The devil in the detail

Death of the platform

Over the past few months, I’ve read a number of opinion pieces which seem to suggest that the days of the independent adviser platform are numbered. They fall into two distinct groups.

The first group focused on an apparently emerging trend where adviser firms take advantage of new technology to operate their own platform – the so-called adviser as platform model. As an aside, that terminology sounds horribly clunky to me – how about adviser-run platform instead?

The second group of articles highlights one specific category of new technology, blockchain, and predicts that it will eliminate the need for investment platforms once all funds have been tokenised and tracked via a distributed ledger.

Ignore for a moment the regulatory and capital costs of running a platform or the fact that most platforms deal with a wider range of assets than just funds. The broader issue that both these arguments are missing is the complexity of administering the tax wrappers via which the majority of assets are held. Whether it’s the monthly reclaim and reconciliation of pension tax relief from the HMRC, the calculation of Chargeable Gains on a bond or the repairing of an ISA where limits have been breached, there is lots of hidden devil in the detail of managing tax wrappers on behalf of investors.

In fact, the Altus capability model for Investment Platforms identifies almost 250 distinct capabilities required to service accounts on behalf of clients. A blockchain of funds, even if it can be made to work in a way the regulator accepts, will do absolutely nothing to help with those capabilities.

Adviser-run platform

The adviser-run platform argument has more legs in this area as several of the capabilities could be automated by new technology – pension tax reclaims and reporting for example. However, there are many more capabilities which, inevitably, will require personal interaction with the client along with a detailed knowledge of tax rules – as I’m sure anyone who has been involved with administering pension benefit crystallisation events will attest!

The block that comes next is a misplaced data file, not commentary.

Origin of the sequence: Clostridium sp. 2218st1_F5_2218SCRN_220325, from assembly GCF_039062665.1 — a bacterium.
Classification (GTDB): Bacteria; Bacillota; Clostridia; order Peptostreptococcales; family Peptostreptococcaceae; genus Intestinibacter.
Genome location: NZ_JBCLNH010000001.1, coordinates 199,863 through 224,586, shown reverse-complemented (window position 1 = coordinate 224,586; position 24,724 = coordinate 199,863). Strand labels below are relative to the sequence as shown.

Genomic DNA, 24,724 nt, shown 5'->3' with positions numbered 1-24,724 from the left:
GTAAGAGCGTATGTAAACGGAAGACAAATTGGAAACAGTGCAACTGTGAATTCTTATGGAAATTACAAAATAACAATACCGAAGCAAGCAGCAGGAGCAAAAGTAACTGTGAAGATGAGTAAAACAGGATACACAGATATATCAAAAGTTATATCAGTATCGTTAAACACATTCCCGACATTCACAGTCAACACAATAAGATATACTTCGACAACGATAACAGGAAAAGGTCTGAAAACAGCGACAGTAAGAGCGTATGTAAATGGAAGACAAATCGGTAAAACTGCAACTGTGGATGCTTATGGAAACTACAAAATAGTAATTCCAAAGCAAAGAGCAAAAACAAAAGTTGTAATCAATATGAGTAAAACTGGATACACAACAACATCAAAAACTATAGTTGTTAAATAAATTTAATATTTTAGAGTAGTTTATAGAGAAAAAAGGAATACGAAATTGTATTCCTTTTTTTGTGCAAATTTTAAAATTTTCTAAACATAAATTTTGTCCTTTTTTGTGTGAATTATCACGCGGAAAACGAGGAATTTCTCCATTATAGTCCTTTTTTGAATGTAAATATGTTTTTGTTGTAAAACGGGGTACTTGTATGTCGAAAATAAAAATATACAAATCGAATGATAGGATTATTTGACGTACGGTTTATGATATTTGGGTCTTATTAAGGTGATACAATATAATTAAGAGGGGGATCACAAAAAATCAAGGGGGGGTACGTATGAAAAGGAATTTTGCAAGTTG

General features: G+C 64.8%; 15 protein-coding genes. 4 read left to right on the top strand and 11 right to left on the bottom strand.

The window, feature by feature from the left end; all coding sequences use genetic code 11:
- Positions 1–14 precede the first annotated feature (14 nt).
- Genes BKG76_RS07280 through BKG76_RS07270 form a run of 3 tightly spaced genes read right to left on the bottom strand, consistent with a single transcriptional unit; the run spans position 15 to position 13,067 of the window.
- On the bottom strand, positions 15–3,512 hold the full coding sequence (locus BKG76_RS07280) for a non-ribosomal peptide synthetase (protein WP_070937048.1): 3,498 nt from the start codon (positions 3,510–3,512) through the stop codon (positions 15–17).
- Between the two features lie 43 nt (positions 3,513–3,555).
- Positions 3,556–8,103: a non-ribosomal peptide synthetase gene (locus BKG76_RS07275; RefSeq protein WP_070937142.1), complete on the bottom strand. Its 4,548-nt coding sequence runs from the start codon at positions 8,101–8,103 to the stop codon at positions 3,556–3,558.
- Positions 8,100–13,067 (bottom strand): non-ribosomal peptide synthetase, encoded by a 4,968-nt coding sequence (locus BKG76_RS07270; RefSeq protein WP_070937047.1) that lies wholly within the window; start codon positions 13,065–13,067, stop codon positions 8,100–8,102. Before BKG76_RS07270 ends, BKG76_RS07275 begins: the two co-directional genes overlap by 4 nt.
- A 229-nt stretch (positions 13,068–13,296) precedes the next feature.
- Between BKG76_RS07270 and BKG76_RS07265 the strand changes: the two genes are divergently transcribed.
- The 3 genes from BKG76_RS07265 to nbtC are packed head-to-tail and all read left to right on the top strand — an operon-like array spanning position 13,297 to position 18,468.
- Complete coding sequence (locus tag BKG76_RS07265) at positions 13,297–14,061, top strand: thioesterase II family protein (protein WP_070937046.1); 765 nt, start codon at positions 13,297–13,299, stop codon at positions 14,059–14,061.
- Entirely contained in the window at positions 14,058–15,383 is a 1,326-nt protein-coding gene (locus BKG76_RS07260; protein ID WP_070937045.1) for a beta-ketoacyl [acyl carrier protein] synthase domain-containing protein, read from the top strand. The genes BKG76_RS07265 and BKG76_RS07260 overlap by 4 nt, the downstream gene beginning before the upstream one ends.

Based on the Altus capability model, and depending on the detail of any deal, we estimate that between 60 and 80 additional capabilities will fall on an adviser firm, not to mention the extra oversight, compliance and reporting duties. And, whilst you may be able to outsource activity, you can’t outsource regulatory responsibility. For a firm with 1,000 clients, the Altus platform cost benchmark estimates that taking on platform permissions will add around £300k to their cost of operations. For some tech-savvy firms who really want to differentiate via technology, that may be a cost worth paying but, for many, it won’t.

So, there you have it. The funds blockchain wars are a sideshow that may require platforms to adapt but will certainly not destroy them. Meanwhile, the adviser-run platform model is a more serious contender and will continue to attract some firms, particularly for clients with simpler needs. However, it is not the existential threat that some people suggest.  In summary, independent adviser platforms are here to stay.